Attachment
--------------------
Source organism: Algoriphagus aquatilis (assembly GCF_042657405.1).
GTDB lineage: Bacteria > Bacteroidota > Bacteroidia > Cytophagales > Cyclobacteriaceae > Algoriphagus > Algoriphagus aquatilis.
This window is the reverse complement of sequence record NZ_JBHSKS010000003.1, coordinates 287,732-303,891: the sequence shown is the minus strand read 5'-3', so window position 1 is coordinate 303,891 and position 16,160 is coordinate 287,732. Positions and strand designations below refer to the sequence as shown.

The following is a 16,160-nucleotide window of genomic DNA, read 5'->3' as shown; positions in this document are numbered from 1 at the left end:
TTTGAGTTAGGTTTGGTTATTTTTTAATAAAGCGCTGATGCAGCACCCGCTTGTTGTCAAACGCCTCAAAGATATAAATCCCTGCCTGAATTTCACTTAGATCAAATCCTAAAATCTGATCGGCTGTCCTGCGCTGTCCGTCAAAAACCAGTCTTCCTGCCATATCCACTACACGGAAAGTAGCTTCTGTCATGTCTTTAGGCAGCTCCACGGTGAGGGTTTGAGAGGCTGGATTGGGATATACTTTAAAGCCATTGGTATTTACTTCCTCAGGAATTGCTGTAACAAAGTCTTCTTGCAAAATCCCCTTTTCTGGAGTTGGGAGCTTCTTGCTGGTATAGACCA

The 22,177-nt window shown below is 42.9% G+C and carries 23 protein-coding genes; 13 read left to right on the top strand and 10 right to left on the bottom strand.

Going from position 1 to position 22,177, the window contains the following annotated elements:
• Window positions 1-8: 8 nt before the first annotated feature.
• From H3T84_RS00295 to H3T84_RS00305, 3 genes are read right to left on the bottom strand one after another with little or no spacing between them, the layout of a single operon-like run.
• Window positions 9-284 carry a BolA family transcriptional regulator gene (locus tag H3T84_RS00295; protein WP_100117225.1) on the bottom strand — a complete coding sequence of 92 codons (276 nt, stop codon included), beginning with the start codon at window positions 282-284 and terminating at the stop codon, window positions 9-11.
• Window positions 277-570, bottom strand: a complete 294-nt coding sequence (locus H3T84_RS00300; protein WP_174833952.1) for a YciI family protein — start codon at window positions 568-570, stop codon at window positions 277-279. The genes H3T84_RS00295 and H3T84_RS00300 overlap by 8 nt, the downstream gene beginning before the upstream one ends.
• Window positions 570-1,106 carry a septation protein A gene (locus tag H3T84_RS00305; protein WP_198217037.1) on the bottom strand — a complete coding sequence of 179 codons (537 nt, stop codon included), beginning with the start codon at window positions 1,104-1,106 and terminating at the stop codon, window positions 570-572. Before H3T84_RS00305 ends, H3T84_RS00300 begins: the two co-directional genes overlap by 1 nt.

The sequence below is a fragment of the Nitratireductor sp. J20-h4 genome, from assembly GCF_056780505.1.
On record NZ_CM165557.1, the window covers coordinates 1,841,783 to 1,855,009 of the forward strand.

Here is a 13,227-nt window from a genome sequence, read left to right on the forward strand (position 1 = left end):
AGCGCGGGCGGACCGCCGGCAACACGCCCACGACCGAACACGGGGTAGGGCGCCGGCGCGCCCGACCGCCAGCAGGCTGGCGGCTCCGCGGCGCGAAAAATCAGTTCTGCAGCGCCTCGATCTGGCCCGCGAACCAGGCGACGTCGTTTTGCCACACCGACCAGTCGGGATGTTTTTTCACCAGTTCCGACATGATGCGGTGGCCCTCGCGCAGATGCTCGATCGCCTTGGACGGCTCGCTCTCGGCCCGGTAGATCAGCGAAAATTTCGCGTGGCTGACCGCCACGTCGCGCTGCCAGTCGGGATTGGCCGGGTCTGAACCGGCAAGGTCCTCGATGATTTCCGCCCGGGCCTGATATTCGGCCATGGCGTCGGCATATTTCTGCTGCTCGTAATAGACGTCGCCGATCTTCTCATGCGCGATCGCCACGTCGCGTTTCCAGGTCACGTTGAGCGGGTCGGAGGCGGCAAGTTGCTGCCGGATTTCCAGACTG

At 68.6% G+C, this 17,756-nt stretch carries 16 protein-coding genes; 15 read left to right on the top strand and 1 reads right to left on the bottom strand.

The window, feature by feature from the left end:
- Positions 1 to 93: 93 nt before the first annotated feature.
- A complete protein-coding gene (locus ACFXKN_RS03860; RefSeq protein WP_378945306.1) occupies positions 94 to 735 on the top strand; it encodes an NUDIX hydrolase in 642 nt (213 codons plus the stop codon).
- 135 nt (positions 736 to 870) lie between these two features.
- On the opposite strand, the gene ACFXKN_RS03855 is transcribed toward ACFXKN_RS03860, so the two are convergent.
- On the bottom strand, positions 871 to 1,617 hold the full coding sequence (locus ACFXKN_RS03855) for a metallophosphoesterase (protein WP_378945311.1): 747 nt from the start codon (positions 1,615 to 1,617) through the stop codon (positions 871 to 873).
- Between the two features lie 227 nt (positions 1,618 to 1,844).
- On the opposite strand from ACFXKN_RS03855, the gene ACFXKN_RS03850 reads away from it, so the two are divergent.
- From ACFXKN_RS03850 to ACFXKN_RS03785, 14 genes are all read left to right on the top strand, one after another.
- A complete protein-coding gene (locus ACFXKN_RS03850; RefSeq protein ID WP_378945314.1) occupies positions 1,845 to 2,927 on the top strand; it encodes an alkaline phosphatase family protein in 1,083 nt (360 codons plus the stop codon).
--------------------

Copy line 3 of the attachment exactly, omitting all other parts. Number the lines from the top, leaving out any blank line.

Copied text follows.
This window is the reverse complement of sequence record NZ_JBHSKS010000003.1, coordinates 287,732-303,891: the sequence shown is the minus strand read 5'-3', so window position 1 is coordinate 303,891 and position 16,160 is coordinate 287,732. Positions and strand designations below refer to the sequence as shown.